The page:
The next morning we woke, wolfed down a muffin and still groggy, pulled on our waders and set off. We fished all morning with no bites. We saw a nice fish feeding in a pool but he would not even look at our flies. He had an aloof nature about him one would expect from an English aristocrat. We were simply peasants in his eyes. Aside from this fancy-pants fish we did not see hide nor hair of a trout (just a saying of course, fish have scales). Around two we decided to hike back to camp to regroup and have a lunch. Over cheddar bratwurst we decided to take the road farther downstream in the hopes of finding better fishing. We drove down for about 45 minutes. Alongside the road were several reaches which looked quite promising. Too bad for us, a fisherman was found at each one. Frustrated and on edge, we zoomed down the road farther.
As we descended the Greys was still wide but there was an increase in depth. One section looked quite promising. A braided channel upstream created several riffles and pools. Great trout holding water. I gasped and pulled off the road. We had our fly rods prepared from earlier. We each cast out. I had a bite but missed. Grant had a bite, and he deflty set the hook. It was a nice fish. As it jumped we could tell it was a Cutt. I netted the fish and sure enough, it was a Snake River Cutt.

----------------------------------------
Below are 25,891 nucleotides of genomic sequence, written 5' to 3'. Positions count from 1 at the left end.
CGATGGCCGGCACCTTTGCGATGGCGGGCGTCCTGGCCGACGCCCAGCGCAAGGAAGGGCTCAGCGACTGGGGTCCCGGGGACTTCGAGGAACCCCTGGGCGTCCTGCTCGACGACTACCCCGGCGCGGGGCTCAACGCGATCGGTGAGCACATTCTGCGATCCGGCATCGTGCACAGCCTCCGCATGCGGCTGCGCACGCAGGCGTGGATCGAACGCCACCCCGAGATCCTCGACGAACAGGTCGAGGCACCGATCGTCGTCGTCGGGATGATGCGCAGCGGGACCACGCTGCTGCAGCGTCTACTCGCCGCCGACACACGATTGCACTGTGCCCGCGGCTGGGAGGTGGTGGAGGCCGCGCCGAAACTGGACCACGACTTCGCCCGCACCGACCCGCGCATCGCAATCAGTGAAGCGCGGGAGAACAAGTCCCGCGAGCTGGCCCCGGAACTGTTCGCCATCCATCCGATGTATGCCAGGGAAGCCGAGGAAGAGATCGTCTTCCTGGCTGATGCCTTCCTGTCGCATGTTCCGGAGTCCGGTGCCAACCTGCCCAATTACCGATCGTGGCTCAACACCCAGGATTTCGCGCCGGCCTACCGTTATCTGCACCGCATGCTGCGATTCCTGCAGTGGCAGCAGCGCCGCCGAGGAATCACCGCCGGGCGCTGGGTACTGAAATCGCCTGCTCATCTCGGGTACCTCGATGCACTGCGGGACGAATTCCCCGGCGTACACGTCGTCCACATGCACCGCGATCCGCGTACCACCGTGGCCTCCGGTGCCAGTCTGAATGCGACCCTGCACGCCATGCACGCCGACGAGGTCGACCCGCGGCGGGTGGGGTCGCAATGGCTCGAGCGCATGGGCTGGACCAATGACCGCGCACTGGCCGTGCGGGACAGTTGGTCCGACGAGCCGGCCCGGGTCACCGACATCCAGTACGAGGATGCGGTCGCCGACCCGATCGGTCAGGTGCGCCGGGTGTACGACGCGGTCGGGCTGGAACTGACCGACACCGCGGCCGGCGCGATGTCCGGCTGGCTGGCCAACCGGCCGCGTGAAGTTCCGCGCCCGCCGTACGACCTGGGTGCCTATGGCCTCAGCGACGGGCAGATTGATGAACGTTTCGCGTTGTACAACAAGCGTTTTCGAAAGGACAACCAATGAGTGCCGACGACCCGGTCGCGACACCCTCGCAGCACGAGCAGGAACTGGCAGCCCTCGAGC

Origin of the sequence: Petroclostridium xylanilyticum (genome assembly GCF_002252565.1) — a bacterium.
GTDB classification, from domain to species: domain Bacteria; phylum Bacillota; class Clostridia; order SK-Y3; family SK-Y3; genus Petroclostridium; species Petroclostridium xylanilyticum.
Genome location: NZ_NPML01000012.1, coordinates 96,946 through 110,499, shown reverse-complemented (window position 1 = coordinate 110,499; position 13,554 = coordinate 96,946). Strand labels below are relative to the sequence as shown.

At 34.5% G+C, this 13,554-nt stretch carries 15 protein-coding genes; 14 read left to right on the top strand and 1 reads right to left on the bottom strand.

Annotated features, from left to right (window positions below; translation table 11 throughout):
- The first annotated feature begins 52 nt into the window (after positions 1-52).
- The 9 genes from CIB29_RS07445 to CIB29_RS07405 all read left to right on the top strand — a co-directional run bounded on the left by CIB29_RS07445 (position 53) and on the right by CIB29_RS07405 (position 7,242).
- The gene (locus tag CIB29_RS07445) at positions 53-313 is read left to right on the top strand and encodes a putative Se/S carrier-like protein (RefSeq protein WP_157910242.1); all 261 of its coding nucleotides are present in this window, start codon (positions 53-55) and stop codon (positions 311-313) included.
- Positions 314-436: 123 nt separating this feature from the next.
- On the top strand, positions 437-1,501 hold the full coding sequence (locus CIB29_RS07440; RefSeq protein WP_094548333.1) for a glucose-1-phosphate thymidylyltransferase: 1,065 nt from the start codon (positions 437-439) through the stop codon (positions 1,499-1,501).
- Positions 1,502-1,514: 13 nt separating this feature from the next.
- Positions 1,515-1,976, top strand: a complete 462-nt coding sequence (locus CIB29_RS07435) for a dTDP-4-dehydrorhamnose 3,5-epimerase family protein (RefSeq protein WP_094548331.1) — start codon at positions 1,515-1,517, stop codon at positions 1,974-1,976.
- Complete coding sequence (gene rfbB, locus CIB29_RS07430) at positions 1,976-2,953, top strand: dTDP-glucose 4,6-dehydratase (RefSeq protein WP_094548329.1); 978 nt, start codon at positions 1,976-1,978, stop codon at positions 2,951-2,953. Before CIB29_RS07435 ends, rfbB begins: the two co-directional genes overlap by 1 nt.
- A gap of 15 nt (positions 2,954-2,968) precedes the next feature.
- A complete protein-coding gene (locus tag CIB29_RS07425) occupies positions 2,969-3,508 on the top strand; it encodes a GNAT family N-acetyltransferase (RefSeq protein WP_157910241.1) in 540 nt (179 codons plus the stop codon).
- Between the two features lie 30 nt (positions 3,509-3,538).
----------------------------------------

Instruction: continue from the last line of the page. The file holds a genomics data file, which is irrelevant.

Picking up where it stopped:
First Snake River Cutt I have ever seen caught.
Grant set his rod aside. It was my turn. With the pressure mounting, I cast out into a large riffle and had a soft bite. Next cast and a fish nailed my elk hair caddis. It was a beautiful Snake River Cutt with some good size. This was not a small fish! Luckily Grant was on top of netting duties and raced down to the rivers edge, net in hand. He scooped up the fish and there we had it, the Snake River Cutt! All of the anxiety and frustration vanished. I felt as if I was soaring.
One of the most beautiful fish I have ever caught
Seventy five percent done!
It was steak time back at camp.